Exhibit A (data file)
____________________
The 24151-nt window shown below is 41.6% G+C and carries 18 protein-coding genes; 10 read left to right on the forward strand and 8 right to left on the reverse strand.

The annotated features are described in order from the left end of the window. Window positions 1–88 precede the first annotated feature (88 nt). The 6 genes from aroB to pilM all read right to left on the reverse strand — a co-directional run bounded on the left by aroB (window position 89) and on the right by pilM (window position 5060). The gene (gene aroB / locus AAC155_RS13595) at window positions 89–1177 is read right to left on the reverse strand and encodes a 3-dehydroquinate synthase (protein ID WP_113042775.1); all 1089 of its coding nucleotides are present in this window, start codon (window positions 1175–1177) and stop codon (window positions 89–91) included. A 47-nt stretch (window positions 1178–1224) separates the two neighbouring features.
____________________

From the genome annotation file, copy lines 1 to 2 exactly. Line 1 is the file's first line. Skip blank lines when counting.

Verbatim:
The 24151-nt window shown below is 41.6% G+C and carries 18 protein-coding genes; 10 read left to right on the forward strand and 8 right to left on the reverse strand.

The annotated features are described in order from the left end of the window. Window positions 1–88 precede the first annotated feature (88 nt). The 6 genes from aroB to pilM all read right to left on the reverse strand — a co-directional run bounded on the left by aroB (window position 89) and on the right by pilM (window position 5060). The gene (gene aroB / locus AAC155_RS13595) at window positions 89–1177 is read right to left on the reverse strand and encodes a 3-dehydroquinate synthase (protein ID WP_113042775.1); all 1089 of its coding nucleotides are present in this window, start codon (window positions 1175–1177) and stop codon (window positions 89–91) included. A 47-nt stretch (window positions 1178–1224) separates the two neighbouring features.